|One of my bulletin boards.|
- Set the room up right. What do I mean by this? Usually you have either one or two parents coming to speak to you. I like to be on the same level as the parents, aka, not behind my desk or standing. So, I set up three desks, in a little circle: we're all on the same level, all there for the same reason. I make sure the desks are easy to get in and out of. I also make sure I can see the clock, as time flies during conferences!
- Wear something comfortable. To be honest, I usually wear some iteration of the Back to School night outfit. No low-cut tops, no short skirts, and something to cover yourself up in case you're nervous and sweating!
- I have a sign up sheet with all the times parents are coming; so, I start from the top of the list, and on an index card (one card per student), write all the information (as well as the parents' names), grades, any positive things to say, and the time which the parent signed up for. When I do all my index cards, I stack them up by time, so I have all the information about each child in time order of conference!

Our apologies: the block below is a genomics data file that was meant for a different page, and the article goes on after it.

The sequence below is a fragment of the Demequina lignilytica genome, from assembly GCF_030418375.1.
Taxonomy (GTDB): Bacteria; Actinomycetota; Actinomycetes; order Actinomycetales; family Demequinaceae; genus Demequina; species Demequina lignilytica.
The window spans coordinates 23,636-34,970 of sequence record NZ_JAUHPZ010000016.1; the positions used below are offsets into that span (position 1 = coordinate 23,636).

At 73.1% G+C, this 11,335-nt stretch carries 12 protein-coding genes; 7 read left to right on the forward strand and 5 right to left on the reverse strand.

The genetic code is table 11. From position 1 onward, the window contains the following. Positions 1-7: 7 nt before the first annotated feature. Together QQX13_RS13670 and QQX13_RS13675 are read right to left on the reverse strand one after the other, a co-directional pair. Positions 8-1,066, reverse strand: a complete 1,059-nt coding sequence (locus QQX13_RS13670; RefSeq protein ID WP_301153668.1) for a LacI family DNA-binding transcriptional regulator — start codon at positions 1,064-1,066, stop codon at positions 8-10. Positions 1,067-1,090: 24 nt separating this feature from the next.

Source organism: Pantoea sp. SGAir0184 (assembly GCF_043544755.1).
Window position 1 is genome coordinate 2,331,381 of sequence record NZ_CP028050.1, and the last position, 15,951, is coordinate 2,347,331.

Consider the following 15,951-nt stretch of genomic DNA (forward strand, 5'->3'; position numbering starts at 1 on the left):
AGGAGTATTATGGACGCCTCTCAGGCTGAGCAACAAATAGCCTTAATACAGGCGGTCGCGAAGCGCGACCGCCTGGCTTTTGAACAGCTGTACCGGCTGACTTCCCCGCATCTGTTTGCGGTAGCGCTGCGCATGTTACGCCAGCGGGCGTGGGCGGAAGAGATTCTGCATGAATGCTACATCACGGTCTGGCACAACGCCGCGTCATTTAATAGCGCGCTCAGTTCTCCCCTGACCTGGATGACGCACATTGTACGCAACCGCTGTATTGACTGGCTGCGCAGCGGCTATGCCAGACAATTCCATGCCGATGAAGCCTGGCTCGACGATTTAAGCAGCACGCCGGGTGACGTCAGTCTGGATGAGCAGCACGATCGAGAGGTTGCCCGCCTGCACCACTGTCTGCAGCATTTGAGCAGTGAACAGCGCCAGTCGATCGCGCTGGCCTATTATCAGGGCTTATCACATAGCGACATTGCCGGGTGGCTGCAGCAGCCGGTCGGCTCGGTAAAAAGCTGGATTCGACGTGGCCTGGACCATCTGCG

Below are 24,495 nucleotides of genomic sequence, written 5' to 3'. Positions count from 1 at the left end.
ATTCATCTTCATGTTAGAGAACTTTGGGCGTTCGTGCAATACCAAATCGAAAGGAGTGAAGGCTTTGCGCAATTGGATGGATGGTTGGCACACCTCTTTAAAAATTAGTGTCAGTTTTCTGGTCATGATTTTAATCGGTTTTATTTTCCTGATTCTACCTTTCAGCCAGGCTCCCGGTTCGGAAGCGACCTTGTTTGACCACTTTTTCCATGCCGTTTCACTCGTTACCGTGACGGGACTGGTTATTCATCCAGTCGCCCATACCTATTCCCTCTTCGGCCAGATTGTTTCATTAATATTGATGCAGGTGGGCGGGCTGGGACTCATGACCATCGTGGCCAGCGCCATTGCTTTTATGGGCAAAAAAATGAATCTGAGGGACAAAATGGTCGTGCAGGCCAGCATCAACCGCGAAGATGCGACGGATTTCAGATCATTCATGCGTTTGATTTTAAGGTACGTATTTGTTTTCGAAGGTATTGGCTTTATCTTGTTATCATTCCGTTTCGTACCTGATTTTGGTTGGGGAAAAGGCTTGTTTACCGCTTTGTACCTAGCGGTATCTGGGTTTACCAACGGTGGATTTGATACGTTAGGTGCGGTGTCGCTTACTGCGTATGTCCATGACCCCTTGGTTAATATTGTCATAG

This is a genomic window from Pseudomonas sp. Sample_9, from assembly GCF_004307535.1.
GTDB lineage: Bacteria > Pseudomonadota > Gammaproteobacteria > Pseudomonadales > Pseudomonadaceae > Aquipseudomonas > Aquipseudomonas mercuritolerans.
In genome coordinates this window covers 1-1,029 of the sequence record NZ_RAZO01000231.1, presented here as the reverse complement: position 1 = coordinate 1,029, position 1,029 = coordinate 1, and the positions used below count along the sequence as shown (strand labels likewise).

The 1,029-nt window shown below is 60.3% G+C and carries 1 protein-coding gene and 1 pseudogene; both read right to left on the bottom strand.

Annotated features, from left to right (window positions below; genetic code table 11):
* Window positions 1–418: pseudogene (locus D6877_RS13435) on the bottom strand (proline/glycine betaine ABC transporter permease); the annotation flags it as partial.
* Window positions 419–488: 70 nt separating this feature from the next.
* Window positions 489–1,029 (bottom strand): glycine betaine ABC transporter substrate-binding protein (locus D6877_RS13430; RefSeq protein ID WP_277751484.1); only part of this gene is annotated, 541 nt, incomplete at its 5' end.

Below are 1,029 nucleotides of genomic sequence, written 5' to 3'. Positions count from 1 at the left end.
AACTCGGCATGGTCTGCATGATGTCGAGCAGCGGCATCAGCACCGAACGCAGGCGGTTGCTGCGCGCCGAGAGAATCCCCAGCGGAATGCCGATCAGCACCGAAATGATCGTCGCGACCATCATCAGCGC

- Don't reveal too much information about yourself. It's absolutely fine for parents to know things like you're engaged (at least I didn't care about this), or big obvious life things...but keep all the nitty gritty details of your life private. Parents of your students are not your friends! They are the parents of your students. I once had a mother, during a conference, say to me, "I know who you're dating." It was awkward and uncalled for (turns out her kids' tutor was the father of a guy I went on one date with, once). Remember, the conference is about their child, not you, not them.
- Be kind. Seriously. Don't go into a conference on the defense...parents are there to gain information about their child, in order that you can work together to make their child's year successful and happy. Of course, not all parents are going to be friendly and kind, but do your best to be kind and respectful (no matter what's going through your head!) Remember, if a parent seriously starts a confrontation, you can 100% call in an administrator for help! (I've never had this problem!)